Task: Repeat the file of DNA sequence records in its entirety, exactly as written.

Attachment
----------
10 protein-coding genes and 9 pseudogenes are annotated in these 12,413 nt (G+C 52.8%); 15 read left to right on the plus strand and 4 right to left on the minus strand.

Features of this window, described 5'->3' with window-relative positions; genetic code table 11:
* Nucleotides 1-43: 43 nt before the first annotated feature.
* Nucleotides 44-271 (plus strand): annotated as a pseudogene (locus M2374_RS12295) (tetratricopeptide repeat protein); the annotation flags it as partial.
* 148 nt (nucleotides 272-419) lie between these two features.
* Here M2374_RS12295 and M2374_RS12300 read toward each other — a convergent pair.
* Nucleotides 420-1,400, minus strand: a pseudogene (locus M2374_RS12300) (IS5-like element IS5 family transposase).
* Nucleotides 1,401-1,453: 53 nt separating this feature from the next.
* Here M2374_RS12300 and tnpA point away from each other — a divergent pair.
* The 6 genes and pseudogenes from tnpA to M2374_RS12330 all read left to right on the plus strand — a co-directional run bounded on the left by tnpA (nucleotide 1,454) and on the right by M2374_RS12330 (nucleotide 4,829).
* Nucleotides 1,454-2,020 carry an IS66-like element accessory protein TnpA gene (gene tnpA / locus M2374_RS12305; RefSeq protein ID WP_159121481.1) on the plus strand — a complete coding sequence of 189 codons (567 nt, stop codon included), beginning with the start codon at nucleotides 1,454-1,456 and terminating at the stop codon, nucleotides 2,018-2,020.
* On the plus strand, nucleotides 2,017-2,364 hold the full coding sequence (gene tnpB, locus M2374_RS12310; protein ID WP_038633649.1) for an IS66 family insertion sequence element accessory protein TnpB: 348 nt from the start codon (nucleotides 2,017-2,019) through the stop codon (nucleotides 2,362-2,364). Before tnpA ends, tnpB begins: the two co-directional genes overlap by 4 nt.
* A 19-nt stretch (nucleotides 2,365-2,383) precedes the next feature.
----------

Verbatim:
10 protein-coding genes and 9 pseudogenes are annotated in these 12,413 nt (G+C 52.8%); 15 read left to right on the plus strand and 4 right to left on the minus strand.

Features of this window, described 5'->3' with window-relative positions; genetic code table 11:
* Nucleotides 1-43: 43 nt before the first annotated feature.
* Nucleotides 44-271 (plus strand): annotated as a pseudogene (locus M2374_RS12295) (tetratricopeptide repeat protein); the annotation flags it as partial.
* 148 nt (nucleotides 272-419) lie between these two features.
* Here M2374_RS12295 and M2374_RS12300 read toward each other — a convergent pair.
* Nucleotides 420-1,400, minus strand: a pseudogene (locus M2374_RS12300) (IS5-like element IS5 family transposase).
* Nucleotides 1,401-1,453: 53 nt separating this feature from the next.
* Here M2374_RS12300 and tnpA point away from each other — a divergent pair.
* The 6 genes and pseudogenes from tnpA to M2374_RS12330 all read left to right on the plus strand — a co-directional run bounded on the left by tnpA (nucleotide 1,454) and on the right by M2374_RS12330 (nucleotide 4,829).
* Nucleotides 1,454-2,020 carry an IS66-like element accessory protein TnpA gene (gene tnpA / locus M2374_RS12305; RefSeq protein ID WP_159121481.1) on the plus strand — a complete coding sequence of 189 codons (567 nt, stop codon included), beginning with the start codon at nucleotides 1,454-1,456 and terminating at the stop codon, nucleotides 2,018-2,020.
* On the plus strand, nucleotides 2,017-2,364 hold the full coding sequence (gene tnpB, locus M2374_RS12310; protein ID WP_038633649.1) for an IS66 family insertion sequence element accessory protein TnpB: 348 nt from the start codon (nucleotides 2,017-2,019) through the stop codon (nucleotides 2,362-2,364). Before tnpA ends, tnpB begins: the two co-directional genes overlap by 4 nt.
* A 19-nt stretch (nucleotides 2,365-2,383) precedes the next feature.